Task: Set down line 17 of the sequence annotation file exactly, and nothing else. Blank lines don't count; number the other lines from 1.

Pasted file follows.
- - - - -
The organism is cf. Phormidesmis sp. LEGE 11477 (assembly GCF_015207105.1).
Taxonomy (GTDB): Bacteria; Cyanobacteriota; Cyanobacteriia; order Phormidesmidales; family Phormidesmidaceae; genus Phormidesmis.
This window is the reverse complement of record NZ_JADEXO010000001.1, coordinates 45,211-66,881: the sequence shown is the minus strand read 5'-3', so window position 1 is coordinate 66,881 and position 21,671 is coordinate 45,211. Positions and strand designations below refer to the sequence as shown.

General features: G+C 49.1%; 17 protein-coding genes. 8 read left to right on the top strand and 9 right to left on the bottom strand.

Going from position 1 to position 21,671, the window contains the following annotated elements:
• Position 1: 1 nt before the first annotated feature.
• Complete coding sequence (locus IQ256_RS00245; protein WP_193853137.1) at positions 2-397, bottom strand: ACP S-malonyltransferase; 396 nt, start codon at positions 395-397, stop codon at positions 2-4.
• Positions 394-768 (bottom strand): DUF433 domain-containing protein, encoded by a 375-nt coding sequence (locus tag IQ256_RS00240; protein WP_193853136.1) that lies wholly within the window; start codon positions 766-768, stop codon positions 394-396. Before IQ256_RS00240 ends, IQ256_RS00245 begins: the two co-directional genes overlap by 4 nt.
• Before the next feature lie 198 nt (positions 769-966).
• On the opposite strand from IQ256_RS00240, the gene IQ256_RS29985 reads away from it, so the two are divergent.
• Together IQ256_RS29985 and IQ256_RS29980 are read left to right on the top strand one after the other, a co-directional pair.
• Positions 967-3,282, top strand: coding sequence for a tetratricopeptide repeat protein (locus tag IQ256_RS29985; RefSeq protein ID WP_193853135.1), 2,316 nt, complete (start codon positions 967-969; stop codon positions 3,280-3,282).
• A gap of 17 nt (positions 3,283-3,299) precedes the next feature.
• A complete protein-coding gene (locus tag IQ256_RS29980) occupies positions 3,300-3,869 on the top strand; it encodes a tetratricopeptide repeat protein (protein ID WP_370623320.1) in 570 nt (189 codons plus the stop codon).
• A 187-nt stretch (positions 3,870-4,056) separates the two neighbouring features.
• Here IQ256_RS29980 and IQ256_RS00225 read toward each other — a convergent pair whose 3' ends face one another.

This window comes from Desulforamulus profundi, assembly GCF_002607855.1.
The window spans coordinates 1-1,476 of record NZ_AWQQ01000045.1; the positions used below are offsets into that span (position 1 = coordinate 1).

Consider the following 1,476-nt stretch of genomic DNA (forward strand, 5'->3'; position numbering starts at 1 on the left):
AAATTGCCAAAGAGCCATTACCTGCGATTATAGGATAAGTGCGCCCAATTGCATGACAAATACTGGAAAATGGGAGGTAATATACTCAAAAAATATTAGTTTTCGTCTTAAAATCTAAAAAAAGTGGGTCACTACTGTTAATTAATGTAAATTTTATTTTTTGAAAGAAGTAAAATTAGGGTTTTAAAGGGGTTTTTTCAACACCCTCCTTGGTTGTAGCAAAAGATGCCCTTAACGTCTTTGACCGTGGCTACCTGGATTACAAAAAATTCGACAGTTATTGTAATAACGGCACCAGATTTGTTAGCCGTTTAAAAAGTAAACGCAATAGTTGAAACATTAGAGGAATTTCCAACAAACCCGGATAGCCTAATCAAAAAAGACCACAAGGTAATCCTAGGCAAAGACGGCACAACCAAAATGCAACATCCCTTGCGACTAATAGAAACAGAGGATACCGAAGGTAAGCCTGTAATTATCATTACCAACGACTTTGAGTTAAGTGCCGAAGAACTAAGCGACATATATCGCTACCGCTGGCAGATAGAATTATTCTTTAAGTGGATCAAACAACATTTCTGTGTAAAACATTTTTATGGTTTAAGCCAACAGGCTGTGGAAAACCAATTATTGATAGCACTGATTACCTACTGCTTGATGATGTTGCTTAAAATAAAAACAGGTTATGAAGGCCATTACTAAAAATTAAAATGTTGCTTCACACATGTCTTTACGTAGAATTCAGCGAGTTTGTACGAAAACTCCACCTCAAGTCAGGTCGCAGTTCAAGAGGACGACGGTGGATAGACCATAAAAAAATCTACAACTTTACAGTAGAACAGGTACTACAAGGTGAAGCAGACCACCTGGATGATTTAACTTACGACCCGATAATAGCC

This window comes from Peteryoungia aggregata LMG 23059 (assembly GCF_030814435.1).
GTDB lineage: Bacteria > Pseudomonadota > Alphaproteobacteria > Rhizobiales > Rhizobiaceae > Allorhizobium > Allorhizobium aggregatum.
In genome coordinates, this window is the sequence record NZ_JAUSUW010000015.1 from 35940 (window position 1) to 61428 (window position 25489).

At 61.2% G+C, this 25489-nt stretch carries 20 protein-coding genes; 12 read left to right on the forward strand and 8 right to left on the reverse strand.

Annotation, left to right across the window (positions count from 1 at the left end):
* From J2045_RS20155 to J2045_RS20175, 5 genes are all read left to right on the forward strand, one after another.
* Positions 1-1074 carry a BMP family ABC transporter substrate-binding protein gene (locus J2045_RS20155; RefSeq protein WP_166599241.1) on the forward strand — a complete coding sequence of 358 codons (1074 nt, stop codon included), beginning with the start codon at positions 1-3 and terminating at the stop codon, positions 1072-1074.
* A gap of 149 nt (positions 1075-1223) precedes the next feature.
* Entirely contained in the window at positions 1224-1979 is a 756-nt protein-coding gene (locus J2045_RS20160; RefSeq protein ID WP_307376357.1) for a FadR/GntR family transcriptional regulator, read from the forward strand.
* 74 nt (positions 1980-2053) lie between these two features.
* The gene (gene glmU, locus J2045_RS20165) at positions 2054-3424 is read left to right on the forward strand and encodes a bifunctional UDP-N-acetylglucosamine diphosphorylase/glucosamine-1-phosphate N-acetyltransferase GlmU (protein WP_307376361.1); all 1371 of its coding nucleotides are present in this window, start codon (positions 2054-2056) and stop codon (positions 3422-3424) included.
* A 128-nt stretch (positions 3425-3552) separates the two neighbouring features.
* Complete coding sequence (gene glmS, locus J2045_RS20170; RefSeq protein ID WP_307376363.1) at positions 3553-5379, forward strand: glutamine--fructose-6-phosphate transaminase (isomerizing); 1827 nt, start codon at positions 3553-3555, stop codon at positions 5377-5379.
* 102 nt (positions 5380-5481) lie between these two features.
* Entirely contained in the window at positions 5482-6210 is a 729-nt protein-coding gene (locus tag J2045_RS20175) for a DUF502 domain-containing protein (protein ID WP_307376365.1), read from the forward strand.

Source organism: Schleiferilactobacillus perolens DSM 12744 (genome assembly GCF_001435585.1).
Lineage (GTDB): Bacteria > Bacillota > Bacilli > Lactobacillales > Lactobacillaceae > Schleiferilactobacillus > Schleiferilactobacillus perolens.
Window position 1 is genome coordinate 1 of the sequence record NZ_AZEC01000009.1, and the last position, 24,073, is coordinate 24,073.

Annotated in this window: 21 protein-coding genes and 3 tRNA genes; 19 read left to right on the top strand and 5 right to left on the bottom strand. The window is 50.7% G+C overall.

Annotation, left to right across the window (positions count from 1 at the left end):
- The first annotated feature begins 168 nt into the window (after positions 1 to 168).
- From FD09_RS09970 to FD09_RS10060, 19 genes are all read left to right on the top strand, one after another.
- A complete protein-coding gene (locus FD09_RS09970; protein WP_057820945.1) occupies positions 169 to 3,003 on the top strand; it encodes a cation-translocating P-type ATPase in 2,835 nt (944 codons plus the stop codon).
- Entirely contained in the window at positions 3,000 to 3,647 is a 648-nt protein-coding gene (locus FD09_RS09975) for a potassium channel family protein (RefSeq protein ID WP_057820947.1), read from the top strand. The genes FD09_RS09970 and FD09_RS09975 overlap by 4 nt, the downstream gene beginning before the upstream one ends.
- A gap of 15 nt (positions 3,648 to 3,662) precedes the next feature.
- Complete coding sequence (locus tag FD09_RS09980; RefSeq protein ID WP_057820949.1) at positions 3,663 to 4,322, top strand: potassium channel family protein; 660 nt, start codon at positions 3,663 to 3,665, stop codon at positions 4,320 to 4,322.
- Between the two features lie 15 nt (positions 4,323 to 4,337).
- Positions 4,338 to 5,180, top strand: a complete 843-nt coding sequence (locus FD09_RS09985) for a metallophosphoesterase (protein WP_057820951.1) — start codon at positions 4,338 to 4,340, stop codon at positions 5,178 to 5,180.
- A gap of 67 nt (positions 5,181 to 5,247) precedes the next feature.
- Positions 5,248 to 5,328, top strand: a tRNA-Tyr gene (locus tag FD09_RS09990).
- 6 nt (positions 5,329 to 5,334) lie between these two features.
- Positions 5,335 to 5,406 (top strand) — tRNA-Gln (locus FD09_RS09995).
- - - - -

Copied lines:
This window comes from Desulforamulus profundi, assembly GCF_002607855.1.